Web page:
Staff at the Financial Conduct Authority have criticized the regulator’s leadership in an internal survey.
Sixty percent said they had no confidence in the regulator’s executive committee, according to the staff survey seen by Financial News, up 36% from last year.
59% said the executive committee did not communicate effectively with employees and 31% said management did not make their expectations clear. Only 39% thought management “genuinely seeks and responds to suggestions” and 40% said management did not have a clear vision of where the organization was going.
The staff survey had more than 2,700 responses, or 77% of FCA’s workforce, of which around a third disagreed with the statements that “management delivers on its promises”, “behaves in accordance with our values” and “is honest and ethical in its business practices.”
The results come amid a review of pay and benefits at the regulator that has angered staff, led to the first strike in the markets regulator’s history and a failed bid to win union recognition.
The reforms center around a new rating system that links staff pay rises to performance ratings, abandoning the previous system where discretionary bonuses went to the vast majority of the FCA’s roughly 4,000 employees. Benefits such as private health insurance and pension rights have also undergone minor changes.
Chief executive Nikhil Rathi has embarked on a “transformation” plan at the regulator to make it more nimble and decisive by investing in new areas such as technology and data.
A senior FCA staff member told FN: “It’s clearly disappointing, but it’s important to see it in the context of our transition. Any organization going through a transition is to expect friction in that process. That’s what we’re seeing..
“With any transformation program you’re fundamentally questioning how things are done, questioning people’s day-to-day work, whether it’s being done in the most efficient way.”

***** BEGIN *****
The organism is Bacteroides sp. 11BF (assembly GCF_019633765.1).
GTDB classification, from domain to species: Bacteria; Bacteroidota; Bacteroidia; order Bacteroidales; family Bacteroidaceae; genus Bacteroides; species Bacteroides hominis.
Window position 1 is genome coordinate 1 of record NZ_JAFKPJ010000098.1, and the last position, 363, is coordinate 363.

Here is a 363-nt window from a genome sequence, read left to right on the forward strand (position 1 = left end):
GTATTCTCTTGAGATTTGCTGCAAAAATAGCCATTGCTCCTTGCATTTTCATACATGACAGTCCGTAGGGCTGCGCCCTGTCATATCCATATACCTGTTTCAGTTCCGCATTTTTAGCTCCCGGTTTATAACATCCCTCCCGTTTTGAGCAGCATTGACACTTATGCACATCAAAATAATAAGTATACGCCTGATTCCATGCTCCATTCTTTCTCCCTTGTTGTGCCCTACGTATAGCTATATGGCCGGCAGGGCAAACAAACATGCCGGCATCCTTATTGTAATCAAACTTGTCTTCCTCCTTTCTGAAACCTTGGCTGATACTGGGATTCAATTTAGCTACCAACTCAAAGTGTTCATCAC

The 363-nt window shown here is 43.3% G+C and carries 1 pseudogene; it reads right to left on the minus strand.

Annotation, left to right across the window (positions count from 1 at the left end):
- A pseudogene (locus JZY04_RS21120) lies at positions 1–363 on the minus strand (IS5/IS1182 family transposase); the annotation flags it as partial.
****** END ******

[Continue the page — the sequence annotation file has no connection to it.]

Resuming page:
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The staff member acknowledged this internal communication, for example about the regulator three-year strategy established in April, had fallen short. But they added that the review of how staff were paid had also been a factor in the poor results.
Almost half of the staff who took part in the survey disagreed with the statement that “people here are paid fairly for the work they do” and 44% rated the statement unfavorably with the statement “here we have special and unique advantages”.
“Salary and qualification are certainly part of that transformation,” the senior staffer said. “Generally, people can understand it, but that doesn’t mean they have to like it. Some of the conversations with the union will also have been leaked.”
The first set of performance ratings under the new system took place in February.
“When you have a performance rating, you’re going to have people with a problem. As always, there are some people who have appealed … sometimes grades are changed on appeal,” senior staff said of whether the employees were happy with how they had been. qualified
The pay changes began appearing in pay packages on April 22 and the new benefits package came into force on June 1, 2022. Senior staff said the decision not to grant union recognition “does not that was the end of the discussion,” though as the regulator launched a new series of feedback sessions it calls an “employee voice” exercise.
This has included roping in advisers so there are “no line management restrictions on what can be said” and looking at the make-up of the FCA’s staff advisory committee and how it represents employees at the watchdog. Senior staff say that by September the FCA will have formed an action plan to deal with the issues raised in the staff survey, identifying three key areas it wants to focus on.
Senior staff pointed to a number of factors that were improving morale, however, including a recent survey on the future of hybrid work to which 83% of staff responded. Office staff will be required a minimum of 40% of the time, and the senior management team will be expected to be at least 50%, with the executive committee likely to be involved more frequently.
“People are very happy to have made a decision and we’ve been very clear about that,” they said. “The passion people feel for FCA is truly impressive.”
The annual staff survey is usually conducted at the beginning of each year. However, the FCA decided to delay the 2022 survey so that it could take account of the pay changes that took place later in the year.
Unite had previously raised concerns that minority groups would be weighted incorrectly in performance appraisals and therefore receive lower pay rises under the new deal.
An evaluation published by the FCA on 21 July showed that the overall average pay rise since the reforms is 6.8% for men and 7.4% for women.
Wages for black staff increased by an average of 8.5%, for Asian staff by 8.2% and among staff of mixed or multiple ethnic groups by 7.7%.
To contact the author of this story with comments or news, email Justin Cash